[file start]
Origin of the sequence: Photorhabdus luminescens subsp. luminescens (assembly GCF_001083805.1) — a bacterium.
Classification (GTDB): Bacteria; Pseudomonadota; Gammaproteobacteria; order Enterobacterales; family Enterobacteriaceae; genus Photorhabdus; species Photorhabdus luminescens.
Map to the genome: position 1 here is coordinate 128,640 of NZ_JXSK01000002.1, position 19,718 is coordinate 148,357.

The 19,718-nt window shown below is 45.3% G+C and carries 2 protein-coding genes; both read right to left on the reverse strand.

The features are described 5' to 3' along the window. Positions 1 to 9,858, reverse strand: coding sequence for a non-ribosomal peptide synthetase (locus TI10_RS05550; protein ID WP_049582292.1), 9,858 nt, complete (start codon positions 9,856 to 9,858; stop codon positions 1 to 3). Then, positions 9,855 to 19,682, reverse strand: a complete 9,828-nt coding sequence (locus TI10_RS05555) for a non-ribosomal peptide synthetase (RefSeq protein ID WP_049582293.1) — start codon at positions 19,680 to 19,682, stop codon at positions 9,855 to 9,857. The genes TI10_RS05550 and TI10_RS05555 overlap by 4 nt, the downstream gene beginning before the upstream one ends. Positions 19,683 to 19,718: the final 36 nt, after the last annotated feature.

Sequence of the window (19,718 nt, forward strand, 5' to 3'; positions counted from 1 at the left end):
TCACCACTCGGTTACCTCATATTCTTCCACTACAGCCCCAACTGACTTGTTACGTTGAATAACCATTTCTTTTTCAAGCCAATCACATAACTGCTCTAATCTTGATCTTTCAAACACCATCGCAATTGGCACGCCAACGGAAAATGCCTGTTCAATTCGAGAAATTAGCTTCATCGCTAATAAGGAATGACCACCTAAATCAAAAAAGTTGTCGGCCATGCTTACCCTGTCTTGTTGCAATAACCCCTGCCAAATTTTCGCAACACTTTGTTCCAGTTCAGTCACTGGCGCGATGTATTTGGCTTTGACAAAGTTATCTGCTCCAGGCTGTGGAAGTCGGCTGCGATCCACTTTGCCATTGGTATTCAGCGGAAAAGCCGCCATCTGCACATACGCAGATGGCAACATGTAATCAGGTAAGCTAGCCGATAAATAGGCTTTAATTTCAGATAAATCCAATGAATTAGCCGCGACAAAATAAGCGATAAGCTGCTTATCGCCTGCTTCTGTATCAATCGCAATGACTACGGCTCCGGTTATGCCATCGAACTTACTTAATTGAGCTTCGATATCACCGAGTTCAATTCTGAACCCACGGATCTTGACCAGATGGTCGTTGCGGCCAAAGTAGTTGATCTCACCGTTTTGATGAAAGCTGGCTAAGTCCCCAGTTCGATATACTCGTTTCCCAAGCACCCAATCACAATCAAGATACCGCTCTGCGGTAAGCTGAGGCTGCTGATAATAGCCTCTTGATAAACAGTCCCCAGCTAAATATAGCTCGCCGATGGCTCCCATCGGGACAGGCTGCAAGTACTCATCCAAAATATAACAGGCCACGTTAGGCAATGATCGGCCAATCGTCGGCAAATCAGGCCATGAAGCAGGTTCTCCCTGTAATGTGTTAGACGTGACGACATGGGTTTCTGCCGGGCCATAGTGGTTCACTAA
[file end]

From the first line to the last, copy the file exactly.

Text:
Origin of the sequence: Photorhabdus luminescens subsp. luminescens (assembly GCF_001083805.1) — a bacterium.
Classification (GTDB): Bacteria; Pseudomonadota; Gammaproteobacteria; order Enterobacterales; family Enterobacteriaceae; genus Photorhabdus; species Photorhabdus luminescens.
Map to the genome: position 1 here is coordinate 128,640 of NZ_JXSK01000002.1, position 19,718 is coordinate 148,357.

The 19,718-nt window shown below is 45.3% G+C and carries 2 protein-coding genes; both read right to left on the reverse strand.

The features are described 5' to 3' along the window. Positions 1 to 9,858, reverse strand: coding sequence for a non-ribosomal peptide synthetase (locus TI10_RS05550; protein ID WP_049582292.1), 9,858 nt, complete (start codon positions 9,856 to 9,858; stop codon positions 1 to 3). Then, positions 9,855 to 19,682, reverse strand: a complete 9,828-nt coding sequence (locus TI10_RS05555) for a non-ribosomal peptide synthetase (RefSeq protein ID WP_049582293.1) — start codon at positions 19,680 to 19,682, stop codon at positions 9,855 to 9,857. The genes TI10_RS05550 and TI10_RS05555 overlap by 4 nt, the downstream gene beginning before the upstream one ends. Positions 19,683 to 19,718: the final 36 nt, after the last annotated feature.

Sequence of the window (19,718 nt, forward strand, 5' to 3'; positions counted from 1 at the left end):
TCACCACTCGGTTACCTCATATTCTTCCACTACAGCCCCAACTGACTTGTTACGTTGAATAACCATTTCTTTTTCAAGCCAATCACATAACTGCTCTAATCTTGATCTTTCAAACACCATCGCAATTGGCACGCCAACGGAAAATGCCTGTTCAATTCGAGAAATTAGCTTCATCGCTAATAAGGAATGACCACCTAAATCAAAAAAGTTGTCGGCCATGCTTACCCTGTCTTGTTGCAATAACCCCTGCCAAATTTTCGCAACACTTTGTTCCAGTTCAGTCACTGGCGCGATGTATTTGGCTTTGACAAAGTTATCTGCTCCAGGCTGTGGAAGTCGGCTGCGATCCACTTTGCCATTGGTATTCAGCGGAAAAGCCGCCATCTGCACATACGCAGATGGCAACATGTAATCAGGTAAGCTAGCCGATAAATAGGCTTTAATTTCAGATAAATCCAATGAATTAGCCGCGACAAAATAAGCGATAAGCTGCTTATCGCCTGCTTCTGTATCAATCGCAATGACTACGGCTCCGGTTATGCCATCGAACTTACTTAATTGAGCTTCGATATCACCGAGTTCAATTCTGAACCCACGGATCTTGACCAGATGGTCGTTGCGGCCAAAGTAGTTGATCTCACCGTTTTGATGAAAGCTGGCTAAGTCCCCAGTTCGATATACTCGTTTCCCAAGCACCCAATCACAATCAAGATACCGCTCTGCGGTAAGCTGAGGCTGCTGATAATAGCCTCTTGATAAACAGTCCCCAGCTAAATATAGCTCGCCGATGGCTCCCATCGGGACAGGCTGCAAGTACTCATCCAAAATATAACAGGCCACGTTAGGCAATGATCGGCCAATCGTCGGCAAATCAGGCCATGAAGCAGGTTCTCCCTGTAATGTGTTAGACGTGACGACATGGGTTTCTGCCGGGCCATAGTGGTTCACTAA